Even looking at all of these causes separately highlights the financial impact of absenteeism. When we start to add them all up, it gets pretty scary. The easiest way to portray the cost of absenteeism and its impact on your bottom line is to break it down per employee. According to existing research, absenteeism costs employers between $2,660 & $3,600 per employee every year. In 2020, the number of people who had jobs or were seeking employment amounted to about 160.74 million. That means absenteeism cost the US economy between $427.5 billion and $578.5 billion in 2020 alone.
It’s hard to talk about absenteeism without also talking about the idea of presenteeism. Growing research indicates that the problem of workers being on the job, but not producing their usual output can cut individual productivity by one-third or more. Until recently, presenteeism was only used to describe employees who were working while sick. However, with growing research into the topic, we see presenteeism being linked to disengagement as well as stress/burnout. Presenteeism, along with absenteeism puts a serious strain on your bottom line, and you may not even realize it’s happening.
Impact of Absenteeism on Productivity, Efficiency & Profitability.
Productivity & Efficiency
When an employee is absent, it can have a variety of effects on company output. Coworkers take on the responsibility of making up the lost productivity of the absent employee. In turn, they run the risk of falling victim to stress/burnout and engaging in absenteeism, making it a vicious circle. Managers take on the burden of trying to improve time management and have less time to focus on other important business functions.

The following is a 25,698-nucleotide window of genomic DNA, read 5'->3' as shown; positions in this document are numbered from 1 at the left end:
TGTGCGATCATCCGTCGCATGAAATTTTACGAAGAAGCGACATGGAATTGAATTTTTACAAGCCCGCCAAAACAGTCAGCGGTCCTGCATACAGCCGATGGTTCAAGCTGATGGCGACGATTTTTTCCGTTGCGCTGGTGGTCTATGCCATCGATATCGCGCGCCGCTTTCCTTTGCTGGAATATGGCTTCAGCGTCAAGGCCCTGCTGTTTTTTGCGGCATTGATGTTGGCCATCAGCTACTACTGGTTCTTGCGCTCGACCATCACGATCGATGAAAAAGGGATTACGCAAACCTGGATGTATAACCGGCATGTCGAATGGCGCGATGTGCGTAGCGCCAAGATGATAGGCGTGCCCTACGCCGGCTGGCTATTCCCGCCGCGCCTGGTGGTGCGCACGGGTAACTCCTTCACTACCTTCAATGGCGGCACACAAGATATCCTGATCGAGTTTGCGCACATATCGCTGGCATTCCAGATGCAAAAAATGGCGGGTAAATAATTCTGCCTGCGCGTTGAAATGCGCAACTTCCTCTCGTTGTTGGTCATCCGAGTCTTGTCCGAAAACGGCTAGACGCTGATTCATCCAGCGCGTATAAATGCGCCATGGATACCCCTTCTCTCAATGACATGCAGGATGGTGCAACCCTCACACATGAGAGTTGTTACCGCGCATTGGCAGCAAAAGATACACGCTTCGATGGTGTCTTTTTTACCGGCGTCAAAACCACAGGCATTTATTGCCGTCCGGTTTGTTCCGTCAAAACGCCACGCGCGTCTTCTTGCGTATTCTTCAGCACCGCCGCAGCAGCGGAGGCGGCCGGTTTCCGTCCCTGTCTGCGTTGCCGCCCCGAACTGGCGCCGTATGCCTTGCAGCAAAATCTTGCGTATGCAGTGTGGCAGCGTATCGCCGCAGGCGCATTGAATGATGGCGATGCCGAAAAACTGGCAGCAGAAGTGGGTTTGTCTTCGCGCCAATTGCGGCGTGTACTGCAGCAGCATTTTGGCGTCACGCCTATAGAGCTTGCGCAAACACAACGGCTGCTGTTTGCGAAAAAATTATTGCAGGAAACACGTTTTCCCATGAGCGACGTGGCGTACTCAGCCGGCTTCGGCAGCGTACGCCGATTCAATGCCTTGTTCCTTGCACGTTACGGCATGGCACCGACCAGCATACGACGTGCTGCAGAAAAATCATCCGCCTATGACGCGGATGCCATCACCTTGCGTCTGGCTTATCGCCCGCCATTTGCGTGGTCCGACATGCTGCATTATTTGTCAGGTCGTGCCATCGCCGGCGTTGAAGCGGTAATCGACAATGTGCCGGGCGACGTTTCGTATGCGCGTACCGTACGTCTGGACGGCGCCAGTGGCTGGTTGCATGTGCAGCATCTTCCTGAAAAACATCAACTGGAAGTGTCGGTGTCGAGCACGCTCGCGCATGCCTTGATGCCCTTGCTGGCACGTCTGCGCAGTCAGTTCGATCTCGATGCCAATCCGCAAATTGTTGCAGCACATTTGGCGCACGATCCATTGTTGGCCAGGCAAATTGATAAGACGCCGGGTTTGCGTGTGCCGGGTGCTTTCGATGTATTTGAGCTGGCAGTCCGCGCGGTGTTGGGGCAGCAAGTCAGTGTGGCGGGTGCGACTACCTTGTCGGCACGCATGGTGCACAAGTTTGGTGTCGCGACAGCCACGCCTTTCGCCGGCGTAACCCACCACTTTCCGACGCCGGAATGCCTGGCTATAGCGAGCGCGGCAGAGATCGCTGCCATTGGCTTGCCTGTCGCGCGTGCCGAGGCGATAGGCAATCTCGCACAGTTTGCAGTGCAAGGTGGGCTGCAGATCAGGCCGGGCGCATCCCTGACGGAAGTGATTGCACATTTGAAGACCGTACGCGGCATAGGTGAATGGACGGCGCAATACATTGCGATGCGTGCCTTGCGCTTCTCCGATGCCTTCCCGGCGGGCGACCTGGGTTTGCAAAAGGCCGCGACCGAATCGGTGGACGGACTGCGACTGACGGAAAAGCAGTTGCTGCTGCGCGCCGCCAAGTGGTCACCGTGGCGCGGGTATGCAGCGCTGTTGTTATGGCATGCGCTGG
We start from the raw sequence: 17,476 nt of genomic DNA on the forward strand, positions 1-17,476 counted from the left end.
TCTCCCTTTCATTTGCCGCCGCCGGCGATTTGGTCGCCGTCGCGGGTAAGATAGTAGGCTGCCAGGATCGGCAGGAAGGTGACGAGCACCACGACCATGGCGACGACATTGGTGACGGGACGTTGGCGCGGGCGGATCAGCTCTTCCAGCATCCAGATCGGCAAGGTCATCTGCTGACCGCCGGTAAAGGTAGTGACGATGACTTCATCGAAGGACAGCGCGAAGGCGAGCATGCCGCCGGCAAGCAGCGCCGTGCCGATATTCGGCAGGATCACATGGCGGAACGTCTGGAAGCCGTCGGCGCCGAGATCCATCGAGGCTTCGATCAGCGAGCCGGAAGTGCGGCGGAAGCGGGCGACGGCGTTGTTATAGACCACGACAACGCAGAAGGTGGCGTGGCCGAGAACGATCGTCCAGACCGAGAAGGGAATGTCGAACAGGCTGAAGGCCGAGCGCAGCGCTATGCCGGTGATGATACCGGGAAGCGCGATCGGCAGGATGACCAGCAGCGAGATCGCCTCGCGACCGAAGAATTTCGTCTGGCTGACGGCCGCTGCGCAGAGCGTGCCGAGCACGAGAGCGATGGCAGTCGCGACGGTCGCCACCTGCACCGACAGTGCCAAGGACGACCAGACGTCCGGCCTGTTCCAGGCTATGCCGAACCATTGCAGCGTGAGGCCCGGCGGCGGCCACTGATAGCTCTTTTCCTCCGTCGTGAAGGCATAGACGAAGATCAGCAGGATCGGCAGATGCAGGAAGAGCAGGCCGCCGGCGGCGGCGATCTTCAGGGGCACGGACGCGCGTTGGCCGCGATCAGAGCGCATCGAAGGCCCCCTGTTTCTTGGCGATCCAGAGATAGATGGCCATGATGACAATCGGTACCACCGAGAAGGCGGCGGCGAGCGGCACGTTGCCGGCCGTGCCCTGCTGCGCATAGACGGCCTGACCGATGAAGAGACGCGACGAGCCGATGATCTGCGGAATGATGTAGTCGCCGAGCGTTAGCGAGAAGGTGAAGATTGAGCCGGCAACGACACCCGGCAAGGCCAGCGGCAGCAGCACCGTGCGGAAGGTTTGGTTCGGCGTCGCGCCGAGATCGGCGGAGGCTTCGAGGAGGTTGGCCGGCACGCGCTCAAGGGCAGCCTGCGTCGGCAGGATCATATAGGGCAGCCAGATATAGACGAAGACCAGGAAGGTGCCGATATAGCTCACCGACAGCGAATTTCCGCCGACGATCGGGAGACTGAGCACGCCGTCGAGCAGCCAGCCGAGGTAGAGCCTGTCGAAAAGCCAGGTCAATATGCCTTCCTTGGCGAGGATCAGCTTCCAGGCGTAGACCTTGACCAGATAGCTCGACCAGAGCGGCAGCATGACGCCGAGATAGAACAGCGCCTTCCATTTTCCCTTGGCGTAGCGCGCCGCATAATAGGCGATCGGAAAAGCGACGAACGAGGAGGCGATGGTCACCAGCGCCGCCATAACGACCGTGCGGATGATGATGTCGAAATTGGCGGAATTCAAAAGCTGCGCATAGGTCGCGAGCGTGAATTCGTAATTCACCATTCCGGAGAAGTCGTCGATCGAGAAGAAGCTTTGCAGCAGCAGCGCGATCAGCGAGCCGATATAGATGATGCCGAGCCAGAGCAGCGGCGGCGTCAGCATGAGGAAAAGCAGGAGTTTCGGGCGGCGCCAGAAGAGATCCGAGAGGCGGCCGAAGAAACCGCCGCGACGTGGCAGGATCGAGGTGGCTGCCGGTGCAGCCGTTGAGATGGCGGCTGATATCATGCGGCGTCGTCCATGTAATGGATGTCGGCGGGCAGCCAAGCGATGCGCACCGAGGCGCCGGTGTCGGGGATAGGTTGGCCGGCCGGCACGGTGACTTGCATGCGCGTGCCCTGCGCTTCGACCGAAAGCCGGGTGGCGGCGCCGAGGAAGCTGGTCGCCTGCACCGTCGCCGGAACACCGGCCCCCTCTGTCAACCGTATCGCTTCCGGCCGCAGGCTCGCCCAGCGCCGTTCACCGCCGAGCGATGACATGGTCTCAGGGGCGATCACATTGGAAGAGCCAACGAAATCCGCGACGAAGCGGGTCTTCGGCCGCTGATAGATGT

For certain industries, absenteeism can also cause an increase in workplace accidents. Employees may need to operate machinery or carry out tasks that they do not feel comfortable or qualified to do. There is also a risk of overworked employees creating workplace safety issues. A nurse may be forced to work two shifts back to back to cover for a sick colleague. Regardless of how well-trained and competent that nurse is, asking them to work when they are physically and mentally overloaded can result in poor judgment and mistakes. (Check out our recent Nurse Scheduling blog post if you’d like to see how you can avoid this issue!) When employees are forced to deal with increased labor, it impacts the entire organization. Coordination problems increase, and productivity will likely decline if replacement workers are less skilled than the absent employees.
Absenteeism can directly impact profitability in two ways;
1 – Increased Costs
When absenteeism is a problem for an organization, they typically see an increase in overall labor costs. These costs may come from increased overtime pay, or the need to hire contractors to fill the gap of absent employees. At the same time, they may be experiencing decreased productivity as mentioned above. Revenue fails to increase, and increased costs reduce profit margins unless revenues increase.